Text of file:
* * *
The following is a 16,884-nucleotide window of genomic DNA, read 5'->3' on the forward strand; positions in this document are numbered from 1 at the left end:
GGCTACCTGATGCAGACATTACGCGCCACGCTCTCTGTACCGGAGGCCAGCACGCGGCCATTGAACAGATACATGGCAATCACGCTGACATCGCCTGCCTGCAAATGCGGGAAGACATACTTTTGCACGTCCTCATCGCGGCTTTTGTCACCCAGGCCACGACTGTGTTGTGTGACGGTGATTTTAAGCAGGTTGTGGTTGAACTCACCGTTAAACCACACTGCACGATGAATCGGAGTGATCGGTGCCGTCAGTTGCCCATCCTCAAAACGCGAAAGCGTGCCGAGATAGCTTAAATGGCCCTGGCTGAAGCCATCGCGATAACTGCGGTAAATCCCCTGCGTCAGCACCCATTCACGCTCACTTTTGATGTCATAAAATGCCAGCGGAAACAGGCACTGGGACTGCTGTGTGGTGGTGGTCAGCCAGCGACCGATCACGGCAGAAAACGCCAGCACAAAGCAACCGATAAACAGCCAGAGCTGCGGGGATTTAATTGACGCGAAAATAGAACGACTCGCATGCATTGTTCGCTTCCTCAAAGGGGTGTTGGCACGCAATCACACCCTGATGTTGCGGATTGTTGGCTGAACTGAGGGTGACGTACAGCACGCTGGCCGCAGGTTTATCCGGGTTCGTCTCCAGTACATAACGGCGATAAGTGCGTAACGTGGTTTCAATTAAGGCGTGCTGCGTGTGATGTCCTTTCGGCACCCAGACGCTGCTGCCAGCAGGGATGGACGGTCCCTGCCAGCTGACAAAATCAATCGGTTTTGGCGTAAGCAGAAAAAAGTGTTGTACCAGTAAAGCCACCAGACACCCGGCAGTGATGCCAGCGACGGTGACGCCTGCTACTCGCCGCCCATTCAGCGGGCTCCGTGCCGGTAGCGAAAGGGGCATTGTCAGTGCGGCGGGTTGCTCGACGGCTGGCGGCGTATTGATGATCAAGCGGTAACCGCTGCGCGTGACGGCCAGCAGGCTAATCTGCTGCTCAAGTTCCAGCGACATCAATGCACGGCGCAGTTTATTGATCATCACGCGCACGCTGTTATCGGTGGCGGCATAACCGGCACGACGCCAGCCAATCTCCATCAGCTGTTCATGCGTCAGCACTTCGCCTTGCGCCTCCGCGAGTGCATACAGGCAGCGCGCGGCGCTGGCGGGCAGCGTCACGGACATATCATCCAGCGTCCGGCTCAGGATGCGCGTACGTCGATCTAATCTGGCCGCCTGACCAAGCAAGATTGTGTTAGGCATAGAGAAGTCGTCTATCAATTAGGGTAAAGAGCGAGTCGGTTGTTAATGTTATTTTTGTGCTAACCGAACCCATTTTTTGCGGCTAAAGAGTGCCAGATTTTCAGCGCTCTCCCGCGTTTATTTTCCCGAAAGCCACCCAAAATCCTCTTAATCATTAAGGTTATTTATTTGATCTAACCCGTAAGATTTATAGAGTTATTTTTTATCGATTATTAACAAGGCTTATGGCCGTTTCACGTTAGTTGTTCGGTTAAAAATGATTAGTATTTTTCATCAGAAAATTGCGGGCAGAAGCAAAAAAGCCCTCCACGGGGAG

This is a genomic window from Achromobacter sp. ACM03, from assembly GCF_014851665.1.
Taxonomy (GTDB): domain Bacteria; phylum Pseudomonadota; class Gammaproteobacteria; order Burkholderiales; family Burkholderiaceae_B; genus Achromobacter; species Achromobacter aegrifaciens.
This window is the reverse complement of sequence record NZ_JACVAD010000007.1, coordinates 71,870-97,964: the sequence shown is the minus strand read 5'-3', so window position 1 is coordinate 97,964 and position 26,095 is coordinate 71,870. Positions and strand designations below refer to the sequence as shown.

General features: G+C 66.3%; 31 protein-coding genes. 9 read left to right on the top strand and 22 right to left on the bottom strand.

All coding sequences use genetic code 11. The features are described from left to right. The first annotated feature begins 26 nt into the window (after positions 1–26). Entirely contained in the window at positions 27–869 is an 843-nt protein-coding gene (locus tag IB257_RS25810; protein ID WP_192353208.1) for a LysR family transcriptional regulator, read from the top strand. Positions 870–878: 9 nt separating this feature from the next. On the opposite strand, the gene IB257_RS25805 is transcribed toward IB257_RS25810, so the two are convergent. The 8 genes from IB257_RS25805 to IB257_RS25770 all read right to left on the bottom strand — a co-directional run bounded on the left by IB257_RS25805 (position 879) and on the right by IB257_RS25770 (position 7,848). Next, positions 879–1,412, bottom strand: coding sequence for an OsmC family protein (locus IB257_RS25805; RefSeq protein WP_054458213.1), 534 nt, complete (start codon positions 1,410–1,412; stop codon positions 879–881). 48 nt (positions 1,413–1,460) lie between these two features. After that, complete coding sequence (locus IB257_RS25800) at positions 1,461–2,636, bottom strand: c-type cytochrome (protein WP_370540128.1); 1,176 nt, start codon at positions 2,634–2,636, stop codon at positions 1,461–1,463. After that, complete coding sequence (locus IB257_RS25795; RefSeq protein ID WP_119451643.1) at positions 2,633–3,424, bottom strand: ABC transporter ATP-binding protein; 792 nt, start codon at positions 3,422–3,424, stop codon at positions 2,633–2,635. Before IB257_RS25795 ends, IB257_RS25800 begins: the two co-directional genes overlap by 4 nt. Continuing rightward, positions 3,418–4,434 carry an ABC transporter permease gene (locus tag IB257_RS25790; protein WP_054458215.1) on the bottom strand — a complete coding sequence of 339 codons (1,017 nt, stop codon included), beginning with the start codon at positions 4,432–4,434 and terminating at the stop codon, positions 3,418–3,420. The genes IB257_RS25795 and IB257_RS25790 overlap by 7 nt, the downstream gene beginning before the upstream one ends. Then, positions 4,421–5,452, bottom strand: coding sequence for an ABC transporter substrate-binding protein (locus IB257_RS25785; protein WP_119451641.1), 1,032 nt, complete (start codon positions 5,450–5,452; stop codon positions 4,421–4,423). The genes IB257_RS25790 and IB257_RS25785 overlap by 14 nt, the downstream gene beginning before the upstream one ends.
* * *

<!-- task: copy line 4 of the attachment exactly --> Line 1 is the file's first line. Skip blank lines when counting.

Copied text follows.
Taxonomy (GTDB): domain Bacteria; phylum Pseudomonadota; class Gammaproteobacteria; order Burkholderiales; family Burkholderiaceae_B; genus Achromobacter; species Achromobacter aegrifaciens.